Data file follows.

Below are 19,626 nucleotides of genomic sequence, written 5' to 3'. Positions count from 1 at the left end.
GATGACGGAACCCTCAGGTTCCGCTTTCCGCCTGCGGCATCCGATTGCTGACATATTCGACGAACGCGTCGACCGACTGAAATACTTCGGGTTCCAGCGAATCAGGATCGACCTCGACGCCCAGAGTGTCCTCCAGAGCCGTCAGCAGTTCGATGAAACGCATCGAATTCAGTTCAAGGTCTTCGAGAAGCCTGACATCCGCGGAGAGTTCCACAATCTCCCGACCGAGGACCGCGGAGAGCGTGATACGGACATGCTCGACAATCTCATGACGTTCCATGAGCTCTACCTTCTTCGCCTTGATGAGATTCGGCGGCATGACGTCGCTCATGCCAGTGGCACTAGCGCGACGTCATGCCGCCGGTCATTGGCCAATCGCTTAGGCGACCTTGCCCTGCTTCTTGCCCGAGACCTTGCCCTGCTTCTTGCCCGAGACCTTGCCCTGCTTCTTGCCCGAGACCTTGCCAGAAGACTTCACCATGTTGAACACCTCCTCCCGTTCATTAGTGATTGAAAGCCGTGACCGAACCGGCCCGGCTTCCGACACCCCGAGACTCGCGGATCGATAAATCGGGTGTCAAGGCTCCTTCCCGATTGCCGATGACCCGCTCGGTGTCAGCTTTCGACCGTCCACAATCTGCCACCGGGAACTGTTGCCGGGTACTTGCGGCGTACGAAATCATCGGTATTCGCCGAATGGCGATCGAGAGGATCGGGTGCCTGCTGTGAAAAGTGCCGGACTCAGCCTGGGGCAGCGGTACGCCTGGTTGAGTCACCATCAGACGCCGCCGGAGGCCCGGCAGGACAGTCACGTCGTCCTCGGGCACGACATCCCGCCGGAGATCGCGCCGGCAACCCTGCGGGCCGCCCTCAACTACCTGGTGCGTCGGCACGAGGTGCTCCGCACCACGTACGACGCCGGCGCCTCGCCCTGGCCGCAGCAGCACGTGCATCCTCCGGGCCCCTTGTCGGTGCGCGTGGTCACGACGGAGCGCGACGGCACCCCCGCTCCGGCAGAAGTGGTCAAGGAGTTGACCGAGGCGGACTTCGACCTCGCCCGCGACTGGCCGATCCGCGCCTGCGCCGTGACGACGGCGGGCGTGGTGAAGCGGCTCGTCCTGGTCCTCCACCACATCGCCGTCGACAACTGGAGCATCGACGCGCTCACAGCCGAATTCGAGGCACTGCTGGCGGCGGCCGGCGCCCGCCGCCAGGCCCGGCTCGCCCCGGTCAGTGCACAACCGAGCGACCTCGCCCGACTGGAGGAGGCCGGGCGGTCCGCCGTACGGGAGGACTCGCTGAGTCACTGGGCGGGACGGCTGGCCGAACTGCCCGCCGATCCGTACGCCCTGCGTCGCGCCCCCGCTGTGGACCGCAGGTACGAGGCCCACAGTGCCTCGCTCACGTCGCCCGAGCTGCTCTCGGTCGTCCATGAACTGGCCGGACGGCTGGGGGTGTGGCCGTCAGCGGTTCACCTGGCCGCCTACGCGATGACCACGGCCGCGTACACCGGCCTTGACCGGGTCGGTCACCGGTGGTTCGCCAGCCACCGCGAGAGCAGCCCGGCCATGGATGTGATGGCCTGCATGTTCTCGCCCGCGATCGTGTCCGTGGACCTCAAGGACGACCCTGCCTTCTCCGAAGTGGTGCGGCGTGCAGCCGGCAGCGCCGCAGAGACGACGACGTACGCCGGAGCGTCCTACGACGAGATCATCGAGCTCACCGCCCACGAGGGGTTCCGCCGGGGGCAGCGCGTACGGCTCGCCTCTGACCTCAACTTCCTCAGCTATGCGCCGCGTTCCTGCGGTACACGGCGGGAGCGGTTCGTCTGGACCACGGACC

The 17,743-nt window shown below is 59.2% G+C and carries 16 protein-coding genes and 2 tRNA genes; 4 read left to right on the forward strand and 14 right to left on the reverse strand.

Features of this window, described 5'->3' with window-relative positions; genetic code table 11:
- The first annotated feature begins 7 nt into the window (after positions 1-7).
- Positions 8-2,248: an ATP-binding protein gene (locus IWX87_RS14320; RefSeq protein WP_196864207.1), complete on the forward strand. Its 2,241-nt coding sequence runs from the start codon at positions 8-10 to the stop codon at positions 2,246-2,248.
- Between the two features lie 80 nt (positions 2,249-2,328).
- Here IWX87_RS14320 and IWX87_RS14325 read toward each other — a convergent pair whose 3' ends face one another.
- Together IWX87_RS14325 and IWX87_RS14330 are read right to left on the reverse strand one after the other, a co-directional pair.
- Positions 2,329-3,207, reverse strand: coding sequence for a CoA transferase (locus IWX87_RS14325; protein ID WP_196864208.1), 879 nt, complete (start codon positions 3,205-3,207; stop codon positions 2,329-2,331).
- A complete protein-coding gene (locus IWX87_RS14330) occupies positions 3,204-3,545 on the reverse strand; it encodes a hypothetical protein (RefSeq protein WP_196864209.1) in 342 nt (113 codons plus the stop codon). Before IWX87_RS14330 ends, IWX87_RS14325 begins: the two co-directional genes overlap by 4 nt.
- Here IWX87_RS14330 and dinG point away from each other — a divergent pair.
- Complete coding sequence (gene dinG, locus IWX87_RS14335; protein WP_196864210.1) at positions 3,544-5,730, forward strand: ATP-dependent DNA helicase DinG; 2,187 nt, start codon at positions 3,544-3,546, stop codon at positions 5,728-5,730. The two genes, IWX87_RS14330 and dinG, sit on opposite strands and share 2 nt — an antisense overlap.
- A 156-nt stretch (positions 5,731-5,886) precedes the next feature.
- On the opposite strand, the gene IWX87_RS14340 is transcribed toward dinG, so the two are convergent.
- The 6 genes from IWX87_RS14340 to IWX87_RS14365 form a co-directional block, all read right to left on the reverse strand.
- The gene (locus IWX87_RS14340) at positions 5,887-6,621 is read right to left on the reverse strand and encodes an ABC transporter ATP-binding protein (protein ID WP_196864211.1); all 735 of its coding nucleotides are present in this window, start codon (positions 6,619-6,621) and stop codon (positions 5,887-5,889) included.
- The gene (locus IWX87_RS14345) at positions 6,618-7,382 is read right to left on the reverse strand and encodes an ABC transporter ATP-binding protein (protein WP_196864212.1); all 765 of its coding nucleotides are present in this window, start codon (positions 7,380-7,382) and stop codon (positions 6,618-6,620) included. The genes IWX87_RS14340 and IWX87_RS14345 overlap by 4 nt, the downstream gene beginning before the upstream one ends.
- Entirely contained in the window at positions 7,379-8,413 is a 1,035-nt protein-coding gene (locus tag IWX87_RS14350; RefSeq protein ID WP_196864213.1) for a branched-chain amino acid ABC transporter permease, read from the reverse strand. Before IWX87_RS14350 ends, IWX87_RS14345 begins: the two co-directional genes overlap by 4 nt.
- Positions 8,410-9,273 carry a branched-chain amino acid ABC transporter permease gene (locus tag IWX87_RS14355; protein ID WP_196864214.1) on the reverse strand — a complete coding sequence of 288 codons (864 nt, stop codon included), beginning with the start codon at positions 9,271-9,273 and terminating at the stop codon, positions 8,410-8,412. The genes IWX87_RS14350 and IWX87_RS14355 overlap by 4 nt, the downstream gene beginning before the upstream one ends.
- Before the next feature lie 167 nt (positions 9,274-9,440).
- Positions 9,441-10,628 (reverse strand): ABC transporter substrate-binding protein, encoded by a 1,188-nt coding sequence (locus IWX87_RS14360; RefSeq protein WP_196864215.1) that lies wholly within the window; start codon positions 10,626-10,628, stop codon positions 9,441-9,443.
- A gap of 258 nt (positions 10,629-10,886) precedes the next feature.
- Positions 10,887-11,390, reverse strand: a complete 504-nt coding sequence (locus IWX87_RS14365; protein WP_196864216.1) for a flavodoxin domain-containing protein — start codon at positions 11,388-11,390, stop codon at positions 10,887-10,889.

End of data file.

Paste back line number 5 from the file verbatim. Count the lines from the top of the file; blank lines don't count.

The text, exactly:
- The first annotated feature begins 7 nt into the window (after positions 1-7).